Life under Mr. Kim hasn’t changed all that much, from one perspective.  The drinking fountains still dispense water.  the wifi signal still won’t reach my classroom consistently.  The building remains firmly rooted to its foundations.  The furniture in the office has moved around, but everybody sort of agrees that it kind of works better that way.  But despite the outward appearances, we have had problems.  Whether it’s Korean supervisors not being paid, or management “forgetting” to pay into our pension funds on time, or last minute announcements of new teaching assignments and the drastic curtailment of prep time, the new regime has often found itself in the position of apologizing and pleading for accommodation from us.

Mr. Kim’s preferred venue for such discussions is taking everyone out to dinner.  His preferred tack for navigating these discussions is to buy lots of meat and booze and encourage us to have fun.  Making plans on a Friday night is dangerous, because it’s becoming increasingly common for Mr. Kim to spontaneously decide we need to go out.  This means free meat and booze, and that’s kind of OK.  It’s just one of the features of the new regime, along with uncertainty over teaching hours and a dream-like sensation of floating through a sort of shadow-realm.  I’m betting most of my co-workers don’t even get that last one.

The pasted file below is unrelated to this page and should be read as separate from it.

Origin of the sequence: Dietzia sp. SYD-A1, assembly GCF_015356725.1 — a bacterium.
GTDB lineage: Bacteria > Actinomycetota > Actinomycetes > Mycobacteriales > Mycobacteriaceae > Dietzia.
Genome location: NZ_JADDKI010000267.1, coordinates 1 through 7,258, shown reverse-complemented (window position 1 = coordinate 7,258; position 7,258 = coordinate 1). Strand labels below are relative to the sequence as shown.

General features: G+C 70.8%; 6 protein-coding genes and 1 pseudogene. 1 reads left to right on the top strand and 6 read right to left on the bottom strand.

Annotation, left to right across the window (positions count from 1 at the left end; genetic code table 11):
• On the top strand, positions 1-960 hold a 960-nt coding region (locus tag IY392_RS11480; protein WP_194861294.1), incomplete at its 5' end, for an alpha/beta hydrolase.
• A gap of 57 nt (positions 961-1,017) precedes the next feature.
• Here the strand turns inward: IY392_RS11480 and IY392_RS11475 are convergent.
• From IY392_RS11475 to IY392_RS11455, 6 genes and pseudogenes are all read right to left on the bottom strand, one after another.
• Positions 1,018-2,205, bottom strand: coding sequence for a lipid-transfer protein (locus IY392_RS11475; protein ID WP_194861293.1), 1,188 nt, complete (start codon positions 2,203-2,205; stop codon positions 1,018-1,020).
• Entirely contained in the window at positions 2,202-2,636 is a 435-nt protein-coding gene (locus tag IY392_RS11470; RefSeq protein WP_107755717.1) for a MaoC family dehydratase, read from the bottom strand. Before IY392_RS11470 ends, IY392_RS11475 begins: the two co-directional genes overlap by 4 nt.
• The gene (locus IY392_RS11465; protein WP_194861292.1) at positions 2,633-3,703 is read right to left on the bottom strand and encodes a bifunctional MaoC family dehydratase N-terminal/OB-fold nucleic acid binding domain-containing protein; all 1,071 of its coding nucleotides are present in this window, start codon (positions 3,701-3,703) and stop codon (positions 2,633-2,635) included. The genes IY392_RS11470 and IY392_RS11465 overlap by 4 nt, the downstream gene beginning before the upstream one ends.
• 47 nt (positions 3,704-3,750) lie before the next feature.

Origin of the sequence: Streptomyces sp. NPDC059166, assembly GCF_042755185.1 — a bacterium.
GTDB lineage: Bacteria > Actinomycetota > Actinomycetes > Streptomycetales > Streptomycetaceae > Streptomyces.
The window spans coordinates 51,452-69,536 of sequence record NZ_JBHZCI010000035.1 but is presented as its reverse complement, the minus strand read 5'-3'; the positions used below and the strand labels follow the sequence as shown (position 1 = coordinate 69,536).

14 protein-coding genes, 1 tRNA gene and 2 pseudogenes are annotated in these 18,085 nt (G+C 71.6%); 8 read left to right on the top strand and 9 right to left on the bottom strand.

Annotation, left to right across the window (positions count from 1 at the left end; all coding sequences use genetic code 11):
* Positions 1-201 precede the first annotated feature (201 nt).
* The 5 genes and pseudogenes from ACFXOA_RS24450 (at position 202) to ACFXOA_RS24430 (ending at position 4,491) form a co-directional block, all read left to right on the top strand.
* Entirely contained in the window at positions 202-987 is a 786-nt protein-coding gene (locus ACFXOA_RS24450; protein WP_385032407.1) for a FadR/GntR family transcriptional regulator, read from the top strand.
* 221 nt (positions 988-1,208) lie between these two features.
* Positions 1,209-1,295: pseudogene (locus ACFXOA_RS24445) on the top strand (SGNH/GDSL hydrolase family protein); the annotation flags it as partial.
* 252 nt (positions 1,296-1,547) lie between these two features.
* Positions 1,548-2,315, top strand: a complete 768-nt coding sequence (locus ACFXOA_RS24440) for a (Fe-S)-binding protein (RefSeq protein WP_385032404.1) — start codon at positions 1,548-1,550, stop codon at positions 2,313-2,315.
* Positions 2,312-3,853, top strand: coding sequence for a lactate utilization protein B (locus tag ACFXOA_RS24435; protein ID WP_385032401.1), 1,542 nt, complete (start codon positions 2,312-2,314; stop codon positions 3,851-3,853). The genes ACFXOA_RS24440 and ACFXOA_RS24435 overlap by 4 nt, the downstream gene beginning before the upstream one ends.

We’ve learned lots of things about Mr. Kim from these dinners.  For one, he is generous: not “pay your Korean staff on time” generous, but “everybody’s invited, let’s go get hammered!” generous.  Our last outing ended up turning into one of those boy’s nights you hear so much about in Korea, despite our staff being preponderantly female; on the other hand, our old vice principal used to sneak out of the office so that he wouldn’t have to tell all the girls we were going out.